Friday, May 13, 2011

Surratt's Boarding House

Wok 'n Roll

The Lincoln assassination conspirators met at Mary Surratt's Boarding House on H Street in Washington.



John Wilkes Booth assassinated Lincoln on April 14, 1865, five days after Lee surrendered at Appomattox. At the same time Lewis Powell and David Herold attacked the bed-ridden Secretary of State, William Seward, his son Frederick and his bodyguard. Powell cryed "I'm Mad, I'm Mad" as he stabbed Seward. George Atzerodt got drunk and failed to assassinate Vice-President Johnson. These assassins and several other conspirators had been meeting at a boarding house run by a pro-southern Catholic widow from Maryland named Mary Surratt. The original plan was to abduct the president while he was driving to the Soldier's Home but events overtook the conspirators and they moved on to assassination.


The boarding house was located at 541 H Street. The address is now 604 H Street.  In the 1930's this part of H Street became the heart of DC's Chinatown. I first found this site when it was a Chinese grocery (Suey Sang Lung Co.). This 1988 photo from HABS shows the grocery after it closed.


The glass storefront and eastern ground floor door were added in 1925. The eastern door (left) leads to the commercial space and the western door to the upstairs rooms. The original house had a piano nobile with a fancy second story front door and a plain door below the stair landing. These features are visible in the turn-of-the-century photo below.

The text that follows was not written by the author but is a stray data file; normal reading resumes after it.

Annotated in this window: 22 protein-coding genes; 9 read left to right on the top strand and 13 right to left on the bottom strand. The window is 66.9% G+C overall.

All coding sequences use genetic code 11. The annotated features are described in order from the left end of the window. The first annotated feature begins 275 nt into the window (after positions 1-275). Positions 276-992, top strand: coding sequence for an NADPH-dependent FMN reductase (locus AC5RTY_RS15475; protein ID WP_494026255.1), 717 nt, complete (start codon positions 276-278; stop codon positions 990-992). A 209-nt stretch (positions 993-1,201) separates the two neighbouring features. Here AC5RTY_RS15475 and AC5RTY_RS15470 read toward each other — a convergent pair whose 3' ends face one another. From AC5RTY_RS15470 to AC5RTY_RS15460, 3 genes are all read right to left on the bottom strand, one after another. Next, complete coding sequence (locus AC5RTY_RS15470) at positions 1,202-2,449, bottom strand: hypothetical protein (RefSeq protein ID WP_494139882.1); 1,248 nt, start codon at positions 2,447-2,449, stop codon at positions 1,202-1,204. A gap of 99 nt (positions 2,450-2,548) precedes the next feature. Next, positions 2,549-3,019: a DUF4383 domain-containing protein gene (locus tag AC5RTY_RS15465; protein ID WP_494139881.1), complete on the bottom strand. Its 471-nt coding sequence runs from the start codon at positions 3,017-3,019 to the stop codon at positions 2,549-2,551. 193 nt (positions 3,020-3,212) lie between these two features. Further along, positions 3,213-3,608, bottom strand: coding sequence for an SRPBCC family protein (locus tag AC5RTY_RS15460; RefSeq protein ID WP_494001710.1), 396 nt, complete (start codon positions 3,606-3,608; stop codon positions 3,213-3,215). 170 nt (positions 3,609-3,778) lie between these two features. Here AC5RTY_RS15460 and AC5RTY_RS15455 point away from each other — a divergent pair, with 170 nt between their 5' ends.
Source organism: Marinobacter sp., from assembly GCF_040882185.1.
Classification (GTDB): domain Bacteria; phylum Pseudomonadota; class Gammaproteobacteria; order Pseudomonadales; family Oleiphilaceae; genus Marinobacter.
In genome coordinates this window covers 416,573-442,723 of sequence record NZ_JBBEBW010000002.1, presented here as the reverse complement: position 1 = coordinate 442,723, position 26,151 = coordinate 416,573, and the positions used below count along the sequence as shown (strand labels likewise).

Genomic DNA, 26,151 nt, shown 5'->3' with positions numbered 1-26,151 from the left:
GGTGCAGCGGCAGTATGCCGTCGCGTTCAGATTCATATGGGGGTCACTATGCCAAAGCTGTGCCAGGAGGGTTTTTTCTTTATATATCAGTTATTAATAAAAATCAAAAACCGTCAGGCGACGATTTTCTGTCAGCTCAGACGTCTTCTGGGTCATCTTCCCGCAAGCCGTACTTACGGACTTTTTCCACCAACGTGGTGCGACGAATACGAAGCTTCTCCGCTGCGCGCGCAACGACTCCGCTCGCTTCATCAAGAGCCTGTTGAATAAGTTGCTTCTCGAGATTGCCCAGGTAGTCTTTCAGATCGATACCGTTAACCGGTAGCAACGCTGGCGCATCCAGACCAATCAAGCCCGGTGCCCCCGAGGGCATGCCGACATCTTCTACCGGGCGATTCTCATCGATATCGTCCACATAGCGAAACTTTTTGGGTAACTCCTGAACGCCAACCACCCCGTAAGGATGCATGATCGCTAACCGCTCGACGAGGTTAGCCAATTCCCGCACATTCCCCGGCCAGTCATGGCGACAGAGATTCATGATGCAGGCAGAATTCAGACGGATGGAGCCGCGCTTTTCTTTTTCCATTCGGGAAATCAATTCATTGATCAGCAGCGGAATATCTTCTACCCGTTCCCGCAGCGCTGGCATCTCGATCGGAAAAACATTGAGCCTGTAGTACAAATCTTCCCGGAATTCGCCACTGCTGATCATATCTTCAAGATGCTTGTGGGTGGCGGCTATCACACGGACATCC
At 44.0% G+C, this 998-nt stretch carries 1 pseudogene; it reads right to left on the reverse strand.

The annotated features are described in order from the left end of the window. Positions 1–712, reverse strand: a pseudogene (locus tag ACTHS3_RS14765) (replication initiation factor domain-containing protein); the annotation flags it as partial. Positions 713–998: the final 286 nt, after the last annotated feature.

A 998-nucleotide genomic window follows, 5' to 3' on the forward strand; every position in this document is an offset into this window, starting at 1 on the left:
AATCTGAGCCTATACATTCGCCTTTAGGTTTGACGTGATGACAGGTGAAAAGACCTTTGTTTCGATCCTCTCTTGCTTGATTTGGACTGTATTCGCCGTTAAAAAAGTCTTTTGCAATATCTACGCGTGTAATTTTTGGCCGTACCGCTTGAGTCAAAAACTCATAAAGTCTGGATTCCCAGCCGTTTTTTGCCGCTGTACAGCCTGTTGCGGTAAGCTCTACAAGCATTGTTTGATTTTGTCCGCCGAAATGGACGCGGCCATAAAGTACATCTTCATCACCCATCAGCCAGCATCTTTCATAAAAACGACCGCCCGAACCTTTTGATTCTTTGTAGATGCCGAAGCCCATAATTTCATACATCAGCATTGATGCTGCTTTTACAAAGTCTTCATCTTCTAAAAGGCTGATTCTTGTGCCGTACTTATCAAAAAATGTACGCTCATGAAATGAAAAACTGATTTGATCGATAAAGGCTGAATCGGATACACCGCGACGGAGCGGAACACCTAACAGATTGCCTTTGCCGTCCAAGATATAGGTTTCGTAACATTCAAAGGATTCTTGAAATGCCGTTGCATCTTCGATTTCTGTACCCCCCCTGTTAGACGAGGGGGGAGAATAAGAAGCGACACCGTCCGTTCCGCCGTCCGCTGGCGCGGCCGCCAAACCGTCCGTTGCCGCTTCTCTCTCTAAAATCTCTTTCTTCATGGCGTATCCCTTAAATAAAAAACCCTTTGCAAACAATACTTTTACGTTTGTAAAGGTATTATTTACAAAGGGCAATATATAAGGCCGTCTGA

The house has since been Go-lo's Restaurant and now Wok 'n Roll.   A plaque placed by the Chinese-American Lions Club, 美京中美獅子分會, marks the spot.


Ongoing controversy surrounds the trial and execution of Mary Surratt for her alleged part in the conspiracy. In his  refusal to pardon Mrs.Surratt Andrew Johnson said that "she kept the nest that hatched the egg." In 2005 a dramatic reading of "The Judicial Murder of Mary Surratt" was advertised in Wok 'n Roll window.



Here's a very modern young woman talking on a cell phone while Mary Surratt looks over her shoulder.

1 comment:

  1. I would have hoped the structure would have been preserved as an historic site...beyond just the plaque... I understand there is a Surratt house museum but not on that site.......Sad

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